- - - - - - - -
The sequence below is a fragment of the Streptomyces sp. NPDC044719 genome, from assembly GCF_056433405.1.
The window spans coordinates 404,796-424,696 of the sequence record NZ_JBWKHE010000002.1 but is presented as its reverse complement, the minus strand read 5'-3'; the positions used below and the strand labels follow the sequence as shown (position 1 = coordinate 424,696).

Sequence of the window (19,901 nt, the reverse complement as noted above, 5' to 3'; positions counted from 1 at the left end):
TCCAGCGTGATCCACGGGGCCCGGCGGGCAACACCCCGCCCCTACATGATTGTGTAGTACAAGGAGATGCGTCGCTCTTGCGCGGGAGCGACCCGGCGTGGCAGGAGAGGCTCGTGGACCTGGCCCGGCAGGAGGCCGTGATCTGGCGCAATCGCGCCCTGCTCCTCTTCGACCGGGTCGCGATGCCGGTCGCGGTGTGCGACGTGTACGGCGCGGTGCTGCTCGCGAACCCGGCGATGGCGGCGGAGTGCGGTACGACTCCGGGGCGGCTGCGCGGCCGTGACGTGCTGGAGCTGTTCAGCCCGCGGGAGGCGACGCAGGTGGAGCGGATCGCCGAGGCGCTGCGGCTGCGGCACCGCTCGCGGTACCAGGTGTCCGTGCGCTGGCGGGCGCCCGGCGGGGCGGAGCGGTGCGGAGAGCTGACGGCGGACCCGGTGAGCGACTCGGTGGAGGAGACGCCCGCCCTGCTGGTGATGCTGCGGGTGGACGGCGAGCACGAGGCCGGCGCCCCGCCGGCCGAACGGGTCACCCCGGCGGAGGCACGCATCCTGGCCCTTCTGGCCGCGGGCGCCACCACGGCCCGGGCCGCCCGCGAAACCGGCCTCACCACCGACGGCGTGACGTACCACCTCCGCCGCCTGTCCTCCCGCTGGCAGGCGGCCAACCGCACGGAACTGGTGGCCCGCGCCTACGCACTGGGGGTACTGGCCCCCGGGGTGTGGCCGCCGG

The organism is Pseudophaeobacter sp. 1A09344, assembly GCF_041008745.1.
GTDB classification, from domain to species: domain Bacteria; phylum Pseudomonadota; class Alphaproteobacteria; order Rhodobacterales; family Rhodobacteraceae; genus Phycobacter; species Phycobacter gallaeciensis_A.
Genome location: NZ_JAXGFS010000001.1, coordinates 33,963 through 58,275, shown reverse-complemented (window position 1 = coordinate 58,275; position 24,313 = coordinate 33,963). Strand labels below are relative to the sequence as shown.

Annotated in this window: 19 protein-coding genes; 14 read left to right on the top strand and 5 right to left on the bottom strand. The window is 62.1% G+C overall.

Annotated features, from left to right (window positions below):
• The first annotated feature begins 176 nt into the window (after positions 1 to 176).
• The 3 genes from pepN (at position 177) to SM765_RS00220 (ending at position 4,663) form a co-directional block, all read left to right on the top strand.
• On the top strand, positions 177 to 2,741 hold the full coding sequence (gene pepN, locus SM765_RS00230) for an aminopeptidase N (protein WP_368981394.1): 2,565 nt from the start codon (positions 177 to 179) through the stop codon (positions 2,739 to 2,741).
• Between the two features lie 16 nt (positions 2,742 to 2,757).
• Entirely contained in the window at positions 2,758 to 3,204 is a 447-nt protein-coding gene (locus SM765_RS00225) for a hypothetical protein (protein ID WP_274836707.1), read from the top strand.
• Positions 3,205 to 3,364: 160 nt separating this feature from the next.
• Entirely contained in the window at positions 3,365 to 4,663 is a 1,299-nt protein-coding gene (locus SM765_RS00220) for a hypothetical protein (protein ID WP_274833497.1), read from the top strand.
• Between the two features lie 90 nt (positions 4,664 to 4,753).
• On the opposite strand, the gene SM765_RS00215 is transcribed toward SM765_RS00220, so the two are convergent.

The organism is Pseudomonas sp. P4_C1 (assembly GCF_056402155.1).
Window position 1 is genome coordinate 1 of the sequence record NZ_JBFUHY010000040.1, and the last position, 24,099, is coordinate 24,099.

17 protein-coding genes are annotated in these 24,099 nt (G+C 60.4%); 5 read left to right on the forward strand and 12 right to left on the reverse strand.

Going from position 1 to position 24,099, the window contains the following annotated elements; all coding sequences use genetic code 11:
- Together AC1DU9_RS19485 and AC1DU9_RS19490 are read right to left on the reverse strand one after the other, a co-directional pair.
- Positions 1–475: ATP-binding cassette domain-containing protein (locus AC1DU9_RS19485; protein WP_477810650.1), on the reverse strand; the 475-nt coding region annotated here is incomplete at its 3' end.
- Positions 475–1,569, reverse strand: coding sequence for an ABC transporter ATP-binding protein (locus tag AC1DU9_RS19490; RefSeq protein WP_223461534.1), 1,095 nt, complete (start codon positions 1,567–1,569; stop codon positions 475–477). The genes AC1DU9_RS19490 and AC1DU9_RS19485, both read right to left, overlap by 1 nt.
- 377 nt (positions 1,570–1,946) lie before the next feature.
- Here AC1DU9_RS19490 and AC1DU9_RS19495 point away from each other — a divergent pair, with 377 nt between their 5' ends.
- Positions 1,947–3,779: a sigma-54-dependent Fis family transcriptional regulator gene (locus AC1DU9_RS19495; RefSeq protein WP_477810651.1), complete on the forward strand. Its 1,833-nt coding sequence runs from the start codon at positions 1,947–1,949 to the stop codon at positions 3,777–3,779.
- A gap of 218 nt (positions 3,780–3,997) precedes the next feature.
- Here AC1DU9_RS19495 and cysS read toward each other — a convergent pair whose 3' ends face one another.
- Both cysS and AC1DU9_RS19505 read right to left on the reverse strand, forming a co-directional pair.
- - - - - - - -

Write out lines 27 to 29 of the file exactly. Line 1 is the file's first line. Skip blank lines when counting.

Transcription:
- Here AC1DU9_RS19490 and AC1DU9_RS19495 point away from each other — a divergent pair, with 377 nt between their 5' ends.
- Positions 1,947–3,779: a sigma-54-dependent Fis family transcriptional regulator gene (locus AC1DU9_RS19495; RefSeq protein WP_477810651.1), complete on the forward strand. Its 1,833-nt coding sequence runs from the start codon at positions 1,947–1,949 to the stop codon at positions 3,777–3,779.
- A gap of 218 nt (positions 3,780–3,997) precedes the next feature.